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  1. #1
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    Default THE INDIAN OR THE ARROW?

    THE INDIAN OR THE ARROW?

    Monday, June 25, 2018




    We have all heard the analogy of the indian and the arrow. It is true, a skilled indian - or in this case "archer" - can do amazing things with less than optimal equipment...and we all hope to be that man. But the skilled archer with the best arrow and bow will be able to express his skills to a much higher level than if he was equipped with less optimal gear.

    I have a S&W 686 in my safe. It is the epitome of the police service pistol circa 1985. It went with me into harm's way for many years, and if it is what I had in my belt when I faced a trio of terrorists, I would be very thankful for it and go into battle smiling knowing that I would accomplish my mission well and artfully. But if I had a choice, and of course we all do, I would opt for what I am carrying now - a Suarez modified Glock 17 - as it would afford me the ability to express my skills with greater ease, greater safety, and for a longer time than my old 686.

    One big failing in American culture today seems to be an all or nothing mentality on things. Life is not that way. So if a guy enrolls in ten classes and brings a Kel-Tec or Ruger LCR with him, I would tell him to only enroll in two classes, sell that Zimm-wannabe gun, and get something that will allow him to fight better. The reverse is often the case...and we see him as well...the dude with a $3000 pistol that could not fight his way out of the morgue.

    And it doesn't need to be that way at all guys. A couple of analogies.

    When my daughter was on a rowing crew, the school needed a new boat and was waffling on going the cheap route and buying a less than optimal boat thinking the "great indians" crewing it would make up the difference. But that difference was greater resistance in the water, more weight, and thus less speed. We made up the difference to get the better boat and it made all the difference for them.

    Great rowers in a low quality boat, no matter how good they were, would NEVER be as good as great rowers in a great boat.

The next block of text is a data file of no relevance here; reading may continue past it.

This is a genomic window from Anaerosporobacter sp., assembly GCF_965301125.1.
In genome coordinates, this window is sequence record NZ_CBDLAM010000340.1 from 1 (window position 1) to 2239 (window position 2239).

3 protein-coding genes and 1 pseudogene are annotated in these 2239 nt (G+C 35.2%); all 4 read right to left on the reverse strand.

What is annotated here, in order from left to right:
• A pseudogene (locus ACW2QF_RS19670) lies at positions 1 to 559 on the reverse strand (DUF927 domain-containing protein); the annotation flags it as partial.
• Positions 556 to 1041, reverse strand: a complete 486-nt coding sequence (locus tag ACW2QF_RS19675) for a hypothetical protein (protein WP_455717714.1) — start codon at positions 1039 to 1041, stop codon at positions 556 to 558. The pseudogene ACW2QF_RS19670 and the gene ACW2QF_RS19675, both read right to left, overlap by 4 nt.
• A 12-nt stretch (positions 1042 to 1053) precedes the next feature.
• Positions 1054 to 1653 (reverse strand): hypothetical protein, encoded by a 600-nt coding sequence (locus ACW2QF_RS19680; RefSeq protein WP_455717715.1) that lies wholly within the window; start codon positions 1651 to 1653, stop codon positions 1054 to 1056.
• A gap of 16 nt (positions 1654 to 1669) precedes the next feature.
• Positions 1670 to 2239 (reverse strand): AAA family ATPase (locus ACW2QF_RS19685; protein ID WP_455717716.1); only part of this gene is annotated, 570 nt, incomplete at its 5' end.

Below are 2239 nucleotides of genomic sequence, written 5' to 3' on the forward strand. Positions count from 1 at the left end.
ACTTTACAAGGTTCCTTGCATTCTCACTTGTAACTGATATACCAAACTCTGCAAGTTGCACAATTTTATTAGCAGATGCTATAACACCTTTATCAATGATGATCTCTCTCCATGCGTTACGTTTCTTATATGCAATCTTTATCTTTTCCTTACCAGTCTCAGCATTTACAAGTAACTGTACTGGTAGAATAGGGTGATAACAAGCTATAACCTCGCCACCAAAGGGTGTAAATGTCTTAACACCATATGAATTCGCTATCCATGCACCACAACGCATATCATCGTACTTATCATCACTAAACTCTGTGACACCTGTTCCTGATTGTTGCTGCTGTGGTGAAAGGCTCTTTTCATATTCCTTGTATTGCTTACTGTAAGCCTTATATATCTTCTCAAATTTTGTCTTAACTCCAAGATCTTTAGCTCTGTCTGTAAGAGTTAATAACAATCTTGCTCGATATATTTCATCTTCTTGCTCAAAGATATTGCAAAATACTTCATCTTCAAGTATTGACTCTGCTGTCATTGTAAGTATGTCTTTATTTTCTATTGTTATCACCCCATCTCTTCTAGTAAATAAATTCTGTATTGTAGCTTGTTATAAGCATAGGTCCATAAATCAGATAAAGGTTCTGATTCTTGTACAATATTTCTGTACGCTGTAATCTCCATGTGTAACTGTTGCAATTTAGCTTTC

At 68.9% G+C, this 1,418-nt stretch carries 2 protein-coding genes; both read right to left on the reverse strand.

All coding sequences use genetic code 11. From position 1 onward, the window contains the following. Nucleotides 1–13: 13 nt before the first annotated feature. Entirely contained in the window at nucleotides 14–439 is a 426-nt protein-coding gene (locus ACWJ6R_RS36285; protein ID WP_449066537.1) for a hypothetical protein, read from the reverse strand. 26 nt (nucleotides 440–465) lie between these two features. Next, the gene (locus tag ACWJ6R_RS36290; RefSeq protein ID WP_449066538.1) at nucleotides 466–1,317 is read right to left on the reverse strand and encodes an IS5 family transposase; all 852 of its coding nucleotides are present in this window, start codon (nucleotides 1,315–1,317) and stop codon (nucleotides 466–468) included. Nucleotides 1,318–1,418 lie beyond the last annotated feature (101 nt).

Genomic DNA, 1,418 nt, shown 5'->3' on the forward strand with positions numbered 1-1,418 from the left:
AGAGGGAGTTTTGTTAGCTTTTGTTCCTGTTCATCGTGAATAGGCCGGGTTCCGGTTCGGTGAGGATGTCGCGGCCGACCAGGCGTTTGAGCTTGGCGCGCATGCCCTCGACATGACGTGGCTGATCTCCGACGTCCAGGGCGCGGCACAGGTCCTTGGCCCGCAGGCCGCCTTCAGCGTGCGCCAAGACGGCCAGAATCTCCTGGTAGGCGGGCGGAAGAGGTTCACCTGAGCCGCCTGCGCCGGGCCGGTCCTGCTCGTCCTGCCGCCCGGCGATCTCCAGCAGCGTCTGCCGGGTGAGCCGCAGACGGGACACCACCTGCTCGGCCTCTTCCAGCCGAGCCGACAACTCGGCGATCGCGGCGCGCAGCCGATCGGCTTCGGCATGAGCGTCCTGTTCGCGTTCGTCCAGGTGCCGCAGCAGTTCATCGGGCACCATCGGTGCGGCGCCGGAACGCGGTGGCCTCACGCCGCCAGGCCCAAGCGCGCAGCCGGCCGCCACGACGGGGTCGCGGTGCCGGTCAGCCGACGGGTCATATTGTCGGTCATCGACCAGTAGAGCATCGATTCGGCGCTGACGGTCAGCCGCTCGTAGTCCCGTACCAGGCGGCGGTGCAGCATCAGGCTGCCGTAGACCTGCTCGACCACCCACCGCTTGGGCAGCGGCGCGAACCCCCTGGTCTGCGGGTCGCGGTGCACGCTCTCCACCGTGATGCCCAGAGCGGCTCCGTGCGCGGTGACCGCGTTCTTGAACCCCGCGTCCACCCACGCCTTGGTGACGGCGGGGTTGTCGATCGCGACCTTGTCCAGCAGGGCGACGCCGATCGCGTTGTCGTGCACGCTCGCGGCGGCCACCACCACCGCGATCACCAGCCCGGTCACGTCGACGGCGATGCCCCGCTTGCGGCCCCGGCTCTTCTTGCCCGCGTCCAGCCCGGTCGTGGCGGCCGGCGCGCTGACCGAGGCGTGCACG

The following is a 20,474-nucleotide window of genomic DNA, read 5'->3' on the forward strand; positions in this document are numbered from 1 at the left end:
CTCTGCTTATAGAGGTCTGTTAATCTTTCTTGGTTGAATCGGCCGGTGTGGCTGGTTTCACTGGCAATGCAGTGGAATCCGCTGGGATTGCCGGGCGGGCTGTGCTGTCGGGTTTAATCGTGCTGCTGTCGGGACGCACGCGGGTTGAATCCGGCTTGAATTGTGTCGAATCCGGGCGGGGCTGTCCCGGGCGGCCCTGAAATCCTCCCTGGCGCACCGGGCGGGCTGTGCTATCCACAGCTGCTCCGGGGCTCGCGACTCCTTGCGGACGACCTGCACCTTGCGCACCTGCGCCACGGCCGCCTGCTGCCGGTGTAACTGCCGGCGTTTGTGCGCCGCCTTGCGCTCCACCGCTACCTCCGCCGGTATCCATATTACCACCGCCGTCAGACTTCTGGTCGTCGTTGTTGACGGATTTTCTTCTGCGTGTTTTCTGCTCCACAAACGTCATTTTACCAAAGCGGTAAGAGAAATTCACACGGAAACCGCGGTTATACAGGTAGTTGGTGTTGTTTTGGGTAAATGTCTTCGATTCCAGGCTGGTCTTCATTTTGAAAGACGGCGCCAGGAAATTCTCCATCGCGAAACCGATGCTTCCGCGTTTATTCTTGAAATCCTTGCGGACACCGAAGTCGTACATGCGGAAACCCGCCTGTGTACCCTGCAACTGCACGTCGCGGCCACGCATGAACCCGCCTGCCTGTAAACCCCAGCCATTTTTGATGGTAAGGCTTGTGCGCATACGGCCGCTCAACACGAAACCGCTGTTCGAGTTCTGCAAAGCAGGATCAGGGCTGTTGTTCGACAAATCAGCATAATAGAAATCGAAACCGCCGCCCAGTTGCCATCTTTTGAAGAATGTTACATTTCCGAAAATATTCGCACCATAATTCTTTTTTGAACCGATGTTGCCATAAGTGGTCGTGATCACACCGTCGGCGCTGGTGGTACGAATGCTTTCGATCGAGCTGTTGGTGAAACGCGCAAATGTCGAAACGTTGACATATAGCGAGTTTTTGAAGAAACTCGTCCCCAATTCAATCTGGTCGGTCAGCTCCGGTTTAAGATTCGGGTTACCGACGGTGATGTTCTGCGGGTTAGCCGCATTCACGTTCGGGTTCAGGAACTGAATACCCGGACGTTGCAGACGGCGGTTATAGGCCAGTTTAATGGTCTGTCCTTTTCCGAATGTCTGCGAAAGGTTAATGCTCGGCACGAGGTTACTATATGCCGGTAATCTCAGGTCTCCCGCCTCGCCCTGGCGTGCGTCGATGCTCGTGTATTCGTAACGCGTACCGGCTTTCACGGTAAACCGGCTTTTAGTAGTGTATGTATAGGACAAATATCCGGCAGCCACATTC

Another analogy...this from pop culture. There was a commercial on Fox Business News (some sort of investment that I do not recall). It went like this. "If an Olympic cyclist on a racing bike raced a ten year old kid on a tricycle who would win? The Olympic cyclist of course. But put the Olympian on the tricycle and the race will be won by the kid on the racing bike".

    The indian may be more important than the arrow, but only very slightly so. The quality of the arrow, boat, or pistol either allows the man wielding it to express his skills to his highest level, or it fights him every step of the way, preventing him from being his best. So yes, be a good archer, rower, shooter...but don't cheap out on your gear, mistakenly thinking skill alone will help you hit the cowboy.

    So while one man might say the archer is more important than the arrow. We say that at the end of the day, the archer and the arrow are of equal importance.
    Gabe Suarez

    Turning Lambs into Lions Since 1995

    Suarez International USA Headquarters

  2. #2
    Join Date
    Jan 2012
    Location
    Suburb of Des Moines, IA
    Posts
    1,143
    Like you said, this goes back to that simplistic black-or-white thinking. It's not just the Indian, or just the arrow. At Suarez International and those on WT, we strive for greatness. You can't reach the top without top-of-the-line equipment, or without top-of-the-line training. Conveniently, we have both in one place.
    Suarez International Staff Instructor, Iowa

    "EVERY MAN IS A COUNTER TERRORIST." --Gabe Suarez
    "It's not the will to win that matters--everyone has that. It's the will to prepare to win that matters." --Paul "Bear" Bryant